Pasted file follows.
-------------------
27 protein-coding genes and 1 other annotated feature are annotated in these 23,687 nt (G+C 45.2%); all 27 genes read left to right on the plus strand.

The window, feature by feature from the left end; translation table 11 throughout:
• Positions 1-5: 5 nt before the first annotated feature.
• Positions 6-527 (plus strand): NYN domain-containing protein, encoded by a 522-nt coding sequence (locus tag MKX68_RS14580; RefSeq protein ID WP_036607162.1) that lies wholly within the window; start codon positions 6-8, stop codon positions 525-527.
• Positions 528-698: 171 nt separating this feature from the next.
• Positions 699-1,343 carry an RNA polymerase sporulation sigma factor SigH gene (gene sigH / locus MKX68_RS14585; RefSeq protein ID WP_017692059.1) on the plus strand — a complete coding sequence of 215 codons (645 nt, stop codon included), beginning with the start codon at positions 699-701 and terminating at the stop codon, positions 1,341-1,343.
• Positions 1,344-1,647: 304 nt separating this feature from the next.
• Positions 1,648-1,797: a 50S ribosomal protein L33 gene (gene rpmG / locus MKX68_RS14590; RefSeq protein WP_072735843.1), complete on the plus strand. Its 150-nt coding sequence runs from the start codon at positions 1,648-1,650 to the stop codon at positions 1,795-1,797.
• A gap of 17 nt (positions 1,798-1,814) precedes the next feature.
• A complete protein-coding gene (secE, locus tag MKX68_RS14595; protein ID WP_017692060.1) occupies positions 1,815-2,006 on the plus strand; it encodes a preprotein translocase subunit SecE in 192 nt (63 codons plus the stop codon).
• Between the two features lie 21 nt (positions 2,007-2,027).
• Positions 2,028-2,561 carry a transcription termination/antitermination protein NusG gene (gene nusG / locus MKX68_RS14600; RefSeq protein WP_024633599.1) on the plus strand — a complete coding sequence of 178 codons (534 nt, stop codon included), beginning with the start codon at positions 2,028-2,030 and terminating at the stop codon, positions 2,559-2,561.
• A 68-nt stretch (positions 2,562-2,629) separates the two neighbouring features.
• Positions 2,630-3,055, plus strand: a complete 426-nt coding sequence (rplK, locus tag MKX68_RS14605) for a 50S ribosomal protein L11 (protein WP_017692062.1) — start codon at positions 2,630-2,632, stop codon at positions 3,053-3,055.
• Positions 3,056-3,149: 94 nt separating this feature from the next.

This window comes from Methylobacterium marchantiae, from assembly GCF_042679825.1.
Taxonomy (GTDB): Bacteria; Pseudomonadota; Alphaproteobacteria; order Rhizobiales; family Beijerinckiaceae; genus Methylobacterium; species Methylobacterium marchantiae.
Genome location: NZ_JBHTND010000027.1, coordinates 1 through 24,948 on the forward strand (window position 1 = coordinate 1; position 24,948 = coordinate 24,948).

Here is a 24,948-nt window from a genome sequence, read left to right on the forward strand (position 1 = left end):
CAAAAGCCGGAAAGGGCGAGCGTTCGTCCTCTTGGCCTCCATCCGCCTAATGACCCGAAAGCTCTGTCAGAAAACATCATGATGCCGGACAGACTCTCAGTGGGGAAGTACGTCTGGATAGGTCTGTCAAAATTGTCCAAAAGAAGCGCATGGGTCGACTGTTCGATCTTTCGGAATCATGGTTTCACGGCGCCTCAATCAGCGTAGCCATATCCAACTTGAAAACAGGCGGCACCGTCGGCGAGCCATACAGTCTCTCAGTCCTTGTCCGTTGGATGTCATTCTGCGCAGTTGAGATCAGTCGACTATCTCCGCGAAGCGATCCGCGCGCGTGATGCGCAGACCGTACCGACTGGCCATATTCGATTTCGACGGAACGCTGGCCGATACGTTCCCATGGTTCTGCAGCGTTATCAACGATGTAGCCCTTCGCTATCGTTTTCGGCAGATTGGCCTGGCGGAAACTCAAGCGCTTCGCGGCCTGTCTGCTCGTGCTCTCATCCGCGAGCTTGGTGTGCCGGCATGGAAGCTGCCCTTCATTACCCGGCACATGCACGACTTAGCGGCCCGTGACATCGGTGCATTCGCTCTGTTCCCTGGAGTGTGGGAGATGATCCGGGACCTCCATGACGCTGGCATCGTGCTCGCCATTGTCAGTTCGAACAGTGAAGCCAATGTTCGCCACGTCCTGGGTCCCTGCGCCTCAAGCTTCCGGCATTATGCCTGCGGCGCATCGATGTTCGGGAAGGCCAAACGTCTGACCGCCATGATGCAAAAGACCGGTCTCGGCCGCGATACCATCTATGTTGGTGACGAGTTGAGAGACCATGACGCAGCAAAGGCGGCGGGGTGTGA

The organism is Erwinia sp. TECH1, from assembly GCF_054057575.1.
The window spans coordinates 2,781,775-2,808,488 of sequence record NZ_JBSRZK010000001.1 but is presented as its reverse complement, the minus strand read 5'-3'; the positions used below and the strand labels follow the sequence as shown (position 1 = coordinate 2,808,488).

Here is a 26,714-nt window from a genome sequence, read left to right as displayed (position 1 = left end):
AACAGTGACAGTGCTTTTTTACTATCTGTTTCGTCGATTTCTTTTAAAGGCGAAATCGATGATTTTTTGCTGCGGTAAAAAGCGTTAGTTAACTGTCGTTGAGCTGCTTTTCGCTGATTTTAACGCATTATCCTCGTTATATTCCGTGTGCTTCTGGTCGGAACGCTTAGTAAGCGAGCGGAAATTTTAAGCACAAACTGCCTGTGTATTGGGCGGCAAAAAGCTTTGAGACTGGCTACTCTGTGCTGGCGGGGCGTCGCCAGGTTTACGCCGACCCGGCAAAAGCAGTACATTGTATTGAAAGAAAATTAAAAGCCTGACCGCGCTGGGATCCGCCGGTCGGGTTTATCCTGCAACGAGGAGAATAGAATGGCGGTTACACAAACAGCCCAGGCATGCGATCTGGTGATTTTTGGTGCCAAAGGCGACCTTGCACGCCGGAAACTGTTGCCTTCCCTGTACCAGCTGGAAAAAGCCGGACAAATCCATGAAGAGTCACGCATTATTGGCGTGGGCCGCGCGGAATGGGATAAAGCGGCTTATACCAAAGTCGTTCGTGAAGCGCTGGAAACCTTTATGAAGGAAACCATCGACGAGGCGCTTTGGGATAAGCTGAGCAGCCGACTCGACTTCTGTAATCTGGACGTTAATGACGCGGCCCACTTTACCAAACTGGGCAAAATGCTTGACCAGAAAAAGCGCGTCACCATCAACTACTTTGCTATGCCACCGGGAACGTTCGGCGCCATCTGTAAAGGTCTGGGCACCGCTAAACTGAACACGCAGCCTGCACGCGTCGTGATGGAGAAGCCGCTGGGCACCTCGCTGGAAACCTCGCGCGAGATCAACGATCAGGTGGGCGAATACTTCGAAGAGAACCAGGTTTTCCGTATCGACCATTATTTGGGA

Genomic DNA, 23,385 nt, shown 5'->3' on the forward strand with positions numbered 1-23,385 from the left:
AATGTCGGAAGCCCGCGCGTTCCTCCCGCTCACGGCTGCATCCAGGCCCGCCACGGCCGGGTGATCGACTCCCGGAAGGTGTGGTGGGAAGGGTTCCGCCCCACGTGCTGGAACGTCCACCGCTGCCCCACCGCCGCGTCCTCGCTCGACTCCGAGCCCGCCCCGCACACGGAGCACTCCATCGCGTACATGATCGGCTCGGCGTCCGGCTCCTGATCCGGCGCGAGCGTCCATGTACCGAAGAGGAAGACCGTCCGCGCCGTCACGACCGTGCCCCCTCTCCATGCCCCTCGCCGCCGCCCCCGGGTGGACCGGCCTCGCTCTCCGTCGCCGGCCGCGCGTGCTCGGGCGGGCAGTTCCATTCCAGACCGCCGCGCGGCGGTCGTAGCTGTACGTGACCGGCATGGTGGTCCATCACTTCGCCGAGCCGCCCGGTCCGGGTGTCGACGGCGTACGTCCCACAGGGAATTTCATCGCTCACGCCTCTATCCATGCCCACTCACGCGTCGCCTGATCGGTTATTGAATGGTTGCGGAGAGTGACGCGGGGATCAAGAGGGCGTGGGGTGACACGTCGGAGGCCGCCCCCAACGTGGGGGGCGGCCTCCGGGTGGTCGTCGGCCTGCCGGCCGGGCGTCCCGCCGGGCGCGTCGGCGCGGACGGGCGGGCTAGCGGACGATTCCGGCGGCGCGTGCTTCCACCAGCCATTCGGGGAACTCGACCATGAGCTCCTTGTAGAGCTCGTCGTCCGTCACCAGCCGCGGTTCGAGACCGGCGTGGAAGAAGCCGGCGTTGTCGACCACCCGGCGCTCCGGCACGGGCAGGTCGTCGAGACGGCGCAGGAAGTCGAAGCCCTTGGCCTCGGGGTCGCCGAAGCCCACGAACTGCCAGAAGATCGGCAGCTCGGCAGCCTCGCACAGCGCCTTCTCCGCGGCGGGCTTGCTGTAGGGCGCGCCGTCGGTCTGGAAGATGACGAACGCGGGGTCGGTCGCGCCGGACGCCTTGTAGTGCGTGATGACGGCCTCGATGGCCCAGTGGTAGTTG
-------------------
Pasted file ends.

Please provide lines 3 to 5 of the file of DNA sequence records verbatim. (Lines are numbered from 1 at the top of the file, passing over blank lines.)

• Positions 1-5: 5 nt before the first annotated feature.
• Positions 6-527 (plus strand): NYN domain-containing protein, encoded by a 522-nt coding sequence (locus tag MKX68_RS14580; RefSeq protein ID WP_036607162.1) that lies wholly within the window; start codon positions 6-8, stop codon positions 525-527.
• Positions 528-698: 171 nt separating this feature from the next.